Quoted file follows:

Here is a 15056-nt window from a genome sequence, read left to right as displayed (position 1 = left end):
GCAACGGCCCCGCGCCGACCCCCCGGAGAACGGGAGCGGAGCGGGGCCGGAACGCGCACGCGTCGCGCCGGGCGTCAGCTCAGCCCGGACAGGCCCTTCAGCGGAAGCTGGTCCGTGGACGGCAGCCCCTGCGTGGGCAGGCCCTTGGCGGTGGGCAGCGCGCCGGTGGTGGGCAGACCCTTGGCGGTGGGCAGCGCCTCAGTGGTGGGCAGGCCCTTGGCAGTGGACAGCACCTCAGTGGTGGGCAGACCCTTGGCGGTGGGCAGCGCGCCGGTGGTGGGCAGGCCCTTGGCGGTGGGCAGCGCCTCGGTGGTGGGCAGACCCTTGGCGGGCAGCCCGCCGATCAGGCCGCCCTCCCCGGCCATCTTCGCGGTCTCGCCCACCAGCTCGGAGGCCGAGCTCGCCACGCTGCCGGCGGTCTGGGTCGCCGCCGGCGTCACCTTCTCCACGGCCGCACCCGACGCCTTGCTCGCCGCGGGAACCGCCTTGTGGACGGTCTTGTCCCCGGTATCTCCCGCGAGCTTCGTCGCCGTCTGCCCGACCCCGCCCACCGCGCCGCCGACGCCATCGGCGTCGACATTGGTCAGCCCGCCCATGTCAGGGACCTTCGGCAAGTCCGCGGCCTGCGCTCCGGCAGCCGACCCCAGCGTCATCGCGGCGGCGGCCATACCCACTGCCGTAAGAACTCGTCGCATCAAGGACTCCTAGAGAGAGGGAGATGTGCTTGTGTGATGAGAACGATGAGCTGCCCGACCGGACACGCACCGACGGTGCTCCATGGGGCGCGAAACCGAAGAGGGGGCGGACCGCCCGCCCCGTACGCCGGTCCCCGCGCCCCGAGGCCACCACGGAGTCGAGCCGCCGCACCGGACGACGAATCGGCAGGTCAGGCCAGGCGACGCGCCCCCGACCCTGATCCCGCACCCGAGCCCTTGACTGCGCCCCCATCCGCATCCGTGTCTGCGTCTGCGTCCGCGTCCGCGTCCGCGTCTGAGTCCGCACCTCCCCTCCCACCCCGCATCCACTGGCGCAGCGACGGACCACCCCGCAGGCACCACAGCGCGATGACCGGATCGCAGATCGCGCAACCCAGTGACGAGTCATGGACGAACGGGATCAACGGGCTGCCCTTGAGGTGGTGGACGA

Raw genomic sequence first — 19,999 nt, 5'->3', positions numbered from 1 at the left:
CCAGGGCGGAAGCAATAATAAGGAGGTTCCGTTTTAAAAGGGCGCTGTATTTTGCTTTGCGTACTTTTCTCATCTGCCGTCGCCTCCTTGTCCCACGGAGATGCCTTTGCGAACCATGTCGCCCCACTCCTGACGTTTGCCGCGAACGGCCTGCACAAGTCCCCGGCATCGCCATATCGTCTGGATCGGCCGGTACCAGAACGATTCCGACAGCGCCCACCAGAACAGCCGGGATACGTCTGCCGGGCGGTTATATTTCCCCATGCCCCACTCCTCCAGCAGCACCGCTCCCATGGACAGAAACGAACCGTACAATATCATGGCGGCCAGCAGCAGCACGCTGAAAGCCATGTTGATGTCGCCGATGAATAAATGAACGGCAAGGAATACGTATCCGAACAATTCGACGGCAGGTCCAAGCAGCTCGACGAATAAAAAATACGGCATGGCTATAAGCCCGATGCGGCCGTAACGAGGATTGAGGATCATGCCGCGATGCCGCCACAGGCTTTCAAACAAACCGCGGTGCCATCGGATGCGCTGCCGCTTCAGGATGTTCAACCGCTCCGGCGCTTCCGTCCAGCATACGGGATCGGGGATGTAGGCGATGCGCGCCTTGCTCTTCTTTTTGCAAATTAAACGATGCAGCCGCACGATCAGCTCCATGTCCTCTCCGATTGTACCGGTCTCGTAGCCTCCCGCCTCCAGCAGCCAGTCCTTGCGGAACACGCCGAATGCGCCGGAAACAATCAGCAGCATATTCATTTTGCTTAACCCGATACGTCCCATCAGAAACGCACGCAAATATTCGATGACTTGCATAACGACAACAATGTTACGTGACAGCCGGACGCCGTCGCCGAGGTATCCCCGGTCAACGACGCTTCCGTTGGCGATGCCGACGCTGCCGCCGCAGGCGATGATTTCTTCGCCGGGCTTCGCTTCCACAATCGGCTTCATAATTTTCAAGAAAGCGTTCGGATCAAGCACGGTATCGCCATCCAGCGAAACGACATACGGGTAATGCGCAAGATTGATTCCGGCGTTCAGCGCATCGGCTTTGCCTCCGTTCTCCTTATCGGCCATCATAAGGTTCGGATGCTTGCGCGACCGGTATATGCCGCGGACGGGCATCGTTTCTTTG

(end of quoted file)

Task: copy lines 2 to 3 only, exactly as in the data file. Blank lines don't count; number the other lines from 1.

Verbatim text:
GCAACGGCCCCGCGCCGACCCCCCGGAGAACGGGAGCGGAGCGGGGCCGGAACGCGCACGCGTCGCGCCGGGCGTCAGCTCAGCCCGGACAGGCCCTTCAGCGGAAGCTGGTCCGTGGACGGCAGCCCCTGCGTGGGCAGGCCCTTGGCGGTGGGCAGCGCGCCGGTGGTGGGCAGACCCTTGGCGGTGGGCAGCGCCTCAGTGGTGGGCAGGCCCTTGGCAGTGGACAGCACCTCAGTGGTGGGCAGACCCTTGGCGGTGGGCAGCGCGCCGGTGGTGGGCAGGCCCTTGGCGGTGGGCAGCGCCTCGGTGGTGGGCAGACCCTTGGCGGGCAGCCCGCCGATCAGGCCGCCCTCCCCGGCCATCTTCGCGGTCTCGCCCACCAGCTCGGAGGCCGAGCTCGCCACGCTGCCGGCGGTCTGGGTCGCCGCCGGCGTCACCTTCTCCACGGCCGCACCCGACGCCTTGCTCGCCGCGGGAACCGCCTTGTGGACGGTCTTGTCCCCGGTATCTCCCGCGAGCTTCGTCGCCGTCTGCCCGACCCCGCCCACCGCGCCGCCGACGCCATCGGCGTCGACATTGGTCAGCCCGCCCATGTCAGGGACCTTCGGCAAGTCCGCGGCCTGCGCTCCGGCAGCCGACCCCAGCGTCATCGCGGCGGCGGCCATACCCACTGCCGTAAGAACTCGTCGCATCAAGGACTCCTAGAGAGAGGGAGATGTGCTTGTGTGATGAGAACGATGAGCTGCCCGACCGGACACGCACCGACGGTGCTCCATGGGGCGCGAAACCGAAGAGGGGGCGGACCGCCCGCCCCGTACGCCGGTCCCCGCGCCCCGAGGCCACCACGGAGTCGAGCCGCCGCACCGGACGACGAATCGGCAGGTCAGGCCAGGCGACGCGCCCCCGACCCTGATCCCGCACCCGAGCCCTTGACTGCGCCCCCATCCGCATCCGTGTCTGCGTCTGCGTCCGCGTCCGCGTCCGCGTCTGAGTCCGCACCTCCCCTCCCACCCCGCATCCACTGGCGCAGCGACGGACCACCCCGCAGGCACCACAGCGCGATGACCGGATCGCAGATCGCGCAACCCAGTGACGAGTCATGGACGAACGGGATCAACGGGCTGCCCTTGAGGTGGTGGACGA

Raw genomic sequence first — 19,999 nt, 5'->3', positions numbered from 1 at the left: